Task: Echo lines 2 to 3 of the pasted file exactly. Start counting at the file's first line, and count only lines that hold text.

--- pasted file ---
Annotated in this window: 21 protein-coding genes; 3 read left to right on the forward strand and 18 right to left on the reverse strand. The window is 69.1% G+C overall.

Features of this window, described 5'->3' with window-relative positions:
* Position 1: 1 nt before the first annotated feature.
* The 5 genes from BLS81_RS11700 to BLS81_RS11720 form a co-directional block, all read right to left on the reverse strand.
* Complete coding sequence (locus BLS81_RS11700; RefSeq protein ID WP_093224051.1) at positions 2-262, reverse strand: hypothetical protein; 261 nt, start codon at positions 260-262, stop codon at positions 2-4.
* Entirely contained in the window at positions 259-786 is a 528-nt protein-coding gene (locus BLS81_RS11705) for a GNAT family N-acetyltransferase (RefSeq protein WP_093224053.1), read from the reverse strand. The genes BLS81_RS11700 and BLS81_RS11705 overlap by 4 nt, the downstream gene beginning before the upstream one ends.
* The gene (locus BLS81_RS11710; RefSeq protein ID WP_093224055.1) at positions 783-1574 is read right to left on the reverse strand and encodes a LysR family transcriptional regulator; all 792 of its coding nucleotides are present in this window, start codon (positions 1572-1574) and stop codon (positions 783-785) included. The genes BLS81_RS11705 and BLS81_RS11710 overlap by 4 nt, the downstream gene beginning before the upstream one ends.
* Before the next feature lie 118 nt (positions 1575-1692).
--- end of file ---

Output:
Features of this window, described 5'->3' with window-relative positions:
* Position 1: 1 nt before the first annotated feature.